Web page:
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Memorial Day Tribute: Remembering William

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My search for any civil war relatives started over three months ago. I wanted to become a member of the UDC (United Daughters of the Confederacy) because I am a Southern woman by birth and because of the fact I write about and photograph civil war reenactments. The journey started out like any other, finding those facts that would associate me with a family member who served as a Confederate soldier. After speaking with my uncle Gary Calvert, I visited the Mississippi Department of Archives and History.

The Mississippi Department of Archives and History is the “Winters” building located in downtown Jackson, Mississippi. I spent six hours the first day, pouring over the old micro-films, turning the handle by hand and slowly going through the Kemper County, Mississippi 1910 U.S. Census. Gradually, I found several family connections through the 1910 and 1860 U. S. Census. I first found my paternal grandfather, who in the 1910 census was a five-year-old child. I later connected the dots back to my great-great-great grandfather: Adam Calvert. Adam had several children, one was named “William Calvert” born in 1841. Adam Calvert was originally from Ireland.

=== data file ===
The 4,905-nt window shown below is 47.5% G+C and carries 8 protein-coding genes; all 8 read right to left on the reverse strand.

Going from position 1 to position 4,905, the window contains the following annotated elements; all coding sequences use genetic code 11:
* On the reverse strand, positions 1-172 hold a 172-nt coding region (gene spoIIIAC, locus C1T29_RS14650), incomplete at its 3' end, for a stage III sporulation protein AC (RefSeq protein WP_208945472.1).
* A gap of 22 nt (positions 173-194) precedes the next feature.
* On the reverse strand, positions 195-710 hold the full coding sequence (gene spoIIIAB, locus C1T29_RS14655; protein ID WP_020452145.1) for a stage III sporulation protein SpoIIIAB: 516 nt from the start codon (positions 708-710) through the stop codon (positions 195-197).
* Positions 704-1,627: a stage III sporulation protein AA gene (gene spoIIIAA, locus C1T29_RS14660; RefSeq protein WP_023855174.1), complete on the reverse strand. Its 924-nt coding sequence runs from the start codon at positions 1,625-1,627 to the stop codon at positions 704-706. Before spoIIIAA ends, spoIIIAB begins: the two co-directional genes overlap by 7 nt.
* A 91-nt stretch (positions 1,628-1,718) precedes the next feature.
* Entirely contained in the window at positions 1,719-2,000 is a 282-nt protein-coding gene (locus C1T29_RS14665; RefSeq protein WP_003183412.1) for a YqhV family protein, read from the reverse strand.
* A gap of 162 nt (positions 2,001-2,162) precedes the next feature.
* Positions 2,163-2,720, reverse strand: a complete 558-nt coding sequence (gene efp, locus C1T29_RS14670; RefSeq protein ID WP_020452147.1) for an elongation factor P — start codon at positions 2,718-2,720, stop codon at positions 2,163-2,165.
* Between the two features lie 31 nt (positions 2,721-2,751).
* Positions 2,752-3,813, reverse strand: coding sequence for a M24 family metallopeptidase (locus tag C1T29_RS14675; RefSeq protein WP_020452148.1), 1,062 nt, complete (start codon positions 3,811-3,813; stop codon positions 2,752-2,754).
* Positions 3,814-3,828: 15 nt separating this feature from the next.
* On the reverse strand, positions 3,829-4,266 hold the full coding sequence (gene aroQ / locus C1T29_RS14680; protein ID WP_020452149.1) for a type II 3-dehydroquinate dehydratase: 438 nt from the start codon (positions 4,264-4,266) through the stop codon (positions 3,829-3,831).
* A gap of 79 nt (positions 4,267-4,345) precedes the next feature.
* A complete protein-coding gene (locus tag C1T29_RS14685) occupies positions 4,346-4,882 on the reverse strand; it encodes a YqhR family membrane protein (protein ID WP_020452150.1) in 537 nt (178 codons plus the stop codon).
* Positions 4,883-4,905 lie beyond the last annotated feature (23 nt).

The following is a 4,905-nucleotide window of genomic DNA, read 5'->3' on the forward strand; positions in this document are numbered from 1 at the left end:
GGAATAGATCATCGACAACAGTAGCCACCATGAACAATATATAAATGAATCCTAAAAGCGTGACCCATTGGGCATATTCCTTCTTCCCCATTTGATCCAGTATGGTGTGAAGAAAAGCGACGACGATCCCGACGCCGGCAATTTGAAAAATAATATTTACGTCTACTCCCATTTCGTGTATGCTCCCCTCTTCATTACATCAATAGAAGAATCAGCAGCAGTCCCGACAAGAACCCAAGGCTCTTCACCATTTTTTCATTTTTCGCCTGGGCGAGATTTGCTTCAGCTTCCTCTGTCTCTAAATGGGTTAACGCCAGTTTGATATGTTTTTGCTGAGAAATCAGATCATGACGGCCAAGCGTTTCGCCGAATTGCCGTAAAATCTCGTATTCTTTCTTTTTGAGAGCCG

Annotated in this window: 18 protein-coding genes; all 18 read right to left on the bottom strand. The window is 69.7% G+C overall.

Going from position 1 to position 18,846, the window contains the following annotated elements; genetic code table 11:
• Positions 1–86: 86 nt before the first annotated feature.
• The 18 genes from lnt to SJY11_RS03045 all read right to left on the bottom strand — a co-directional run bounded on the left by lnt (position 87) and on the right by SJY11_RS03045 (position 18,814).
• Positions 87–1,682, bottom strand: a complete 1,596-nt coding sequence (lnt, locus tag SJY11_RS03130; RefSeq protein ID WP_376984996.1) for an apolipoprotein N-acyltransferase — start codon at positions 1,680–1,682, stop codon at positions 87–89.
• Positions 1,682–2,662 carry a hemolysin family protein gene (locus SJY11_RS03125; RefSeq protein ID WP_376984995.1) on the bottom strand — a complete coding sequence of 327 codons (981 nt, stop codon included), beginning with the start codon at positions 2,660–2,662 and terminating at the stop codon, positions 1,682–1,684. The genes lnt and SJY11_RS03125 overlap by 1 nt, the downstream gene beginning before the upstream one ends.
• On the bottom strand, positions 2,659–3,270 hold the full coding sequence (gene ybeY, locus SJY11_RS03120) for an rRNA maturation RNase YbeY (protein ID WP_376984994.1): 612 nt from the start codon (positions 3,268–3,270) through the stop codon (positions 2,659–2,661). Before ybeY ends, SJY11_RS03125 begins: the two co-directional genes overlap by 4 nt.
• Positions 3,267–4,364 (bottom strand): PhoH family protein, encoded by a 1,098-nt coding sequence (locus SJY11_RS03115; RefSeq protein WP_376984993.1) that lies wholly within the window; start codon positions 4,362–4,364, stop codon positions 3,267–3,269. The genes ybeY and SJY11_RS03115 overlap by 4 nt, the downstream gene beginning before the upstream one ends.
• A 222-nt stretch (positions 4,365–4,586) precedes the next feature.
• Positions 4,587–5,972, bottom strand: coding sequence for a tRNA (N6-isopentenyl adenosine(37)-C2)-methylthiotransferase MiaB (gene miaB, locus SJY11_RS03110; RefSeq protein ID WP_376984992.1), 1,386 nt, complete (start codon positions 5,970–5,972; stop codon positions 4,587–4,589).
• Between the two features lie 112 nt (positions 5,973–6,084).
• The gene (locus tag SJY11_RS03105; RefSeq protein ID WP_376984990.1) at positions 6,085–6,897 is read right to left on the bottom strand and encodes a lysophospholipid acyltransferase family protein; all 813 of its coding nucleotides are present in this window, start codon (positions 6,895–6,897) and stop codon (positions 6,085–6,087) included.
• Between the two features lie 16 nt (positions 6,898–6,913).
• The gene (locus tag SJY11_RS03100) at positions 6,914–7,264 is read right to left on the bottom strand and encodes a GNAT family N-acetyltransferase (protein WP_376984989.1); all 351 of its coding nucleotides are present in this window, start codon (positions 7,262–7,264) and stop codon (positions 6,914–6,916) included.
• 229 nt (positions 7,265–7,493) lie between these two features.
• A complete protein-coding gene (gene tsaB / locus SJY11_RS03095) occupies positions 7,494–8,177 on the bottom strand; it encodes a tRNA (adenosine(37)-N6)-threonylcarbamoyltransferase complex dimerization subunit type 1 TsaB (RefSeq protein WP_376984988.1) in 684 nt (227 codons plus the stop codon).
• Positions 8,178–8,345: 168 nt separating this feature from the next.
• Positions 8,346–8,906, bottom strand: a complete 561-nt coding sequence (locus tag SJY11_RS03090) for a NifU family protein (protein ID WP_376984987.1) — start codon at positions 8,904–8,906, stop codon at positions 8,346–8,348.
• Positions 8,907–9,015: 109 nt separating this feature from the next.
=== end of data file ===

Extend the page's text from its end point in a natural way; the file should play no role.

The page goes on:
William Calvert enlisted as a Private with the CSA in Fulton, Mississippi with the “Company B, 6th Mississippi Cavalry.” He served in one of the battles near Shiloh. His pay rate for three years of service was about $250.00. William later died from a fever November 16, 1864. He is now buried in the Zion Cemetery in Kemper County, Mississippi. This location is about twelve miles North East of Collinsville, Mississippi.

This past Wednesday May 20, I drove up to the Zion Cemetery and with my father, placed a Confederate flag to mark William Calvert’s grave. My father took a piece of chalk and rubbed it over the head stone so I could read the writing inscribed there. My father told me that I was the “first Calvert” to put a Confederate Memorial Flag down for William, it made me proud doing it. I reckon it was my way of honoring all veterans from the past to the present. Putting down that flag to remember William, made me wonder what sort of boy he must have been growing up in rural Kemper County, Mississippi.

As a soldier in the Civil War, William must been frightened like any other young man, wondering what the future had in store for him. So, this blog is my tribute to “Remembering William.” A “thank you” to all of the service men past and present, I salute you. God Bless America.


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